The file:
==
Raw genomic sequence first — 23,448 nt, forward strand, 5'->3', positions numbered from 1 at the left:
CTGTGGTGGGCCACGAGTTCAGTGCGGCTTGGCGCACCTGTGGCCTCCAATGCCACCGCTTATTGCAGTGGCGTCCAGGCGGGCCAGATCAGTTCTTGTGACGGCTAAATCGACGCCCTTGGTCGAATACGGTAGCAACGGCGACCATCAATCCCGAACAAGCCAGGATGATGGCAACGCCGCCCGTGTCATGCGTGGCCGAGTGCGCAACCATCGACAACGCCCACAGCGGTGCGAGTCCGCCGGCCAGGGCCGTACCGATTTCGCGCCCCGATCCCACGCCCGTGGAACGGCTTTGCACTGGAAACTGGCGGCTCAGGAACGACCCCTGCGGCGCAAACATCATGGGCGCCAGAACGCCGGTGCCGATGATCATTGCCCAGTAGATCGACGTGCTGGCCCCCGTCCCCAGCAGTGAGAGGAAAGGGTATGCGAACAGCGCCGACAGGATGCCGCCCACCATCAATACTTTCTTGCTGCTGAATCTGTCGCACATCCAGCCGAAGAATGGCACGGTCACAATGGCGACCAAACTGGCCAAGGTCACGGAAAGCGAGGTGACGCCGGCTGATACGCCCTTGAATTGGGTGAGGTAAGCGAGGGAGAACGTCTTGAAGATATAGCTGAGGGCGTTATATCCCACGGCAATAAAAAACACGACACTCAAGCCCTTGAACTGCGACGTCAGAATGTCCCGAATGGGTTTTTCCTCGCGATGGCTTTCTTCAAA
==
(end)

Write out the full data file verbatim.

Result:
Raw genomic sequence first — 23,448 nt, forward strand, 5'->3', positions numbered from 1 at the left:
CTGTGGTGGGCCACGAGTTCAGTGCGGCTTGGCGCACCTGTGGCCTCCAATGCCACCGCTTATTGCAGTGGCGTCCAGGCGGGCCAGATCAGTTCTTGTGACGGCTAAATCGACGCCCTTGGTCGAATACGGTAGCAACGGCGACCATCAATCCCGAACAAGCCAGGATGATGGCAACGCCGCCCGTGTCATGCGTGGCCGAGTGCGCAACCATCGACAACGCCCACAGCGGTGCGAGTCCGCCGGCCAGGGCCGTACCGATTTCGCGCCCCGATCCCACGCCCGTGGAACGGCTTTGCACTGGAAACTGGCGGCTCAGGAACGACCCCTGCGGCGCAAACATCATGGGCGCCAGAACGCCGGTGCCGATGATCATTGCCCAGTAGATCGACGTGCTGGCCCCCGTCCCCAGCAGTGAGAGGAAAGGGTATGCGAACAGCGCCGACAGGATGCCGCCCACCATCAATACTTTCTTGCTGCTGAATCTGTCGCACATCCAGCCGAAGAATGGCACGGTCACAATGGCGACCAAACTGGCCAAGGTCACGGAAAGCGAGGTGACGCCGGCTGATACGCCCTTGAATTGGGTGAGGTAAGCGAGGGAGAACGTCTTGAAGATATAGCTGAGGGCGTTATATCCCACGGCAATAAAAAACACGACACTCAAGCCCTTGAACTGCGACGTCAGAATGTCCCGAATGGGTTTTTCCTCGCGATGGCTTTCTTCAAA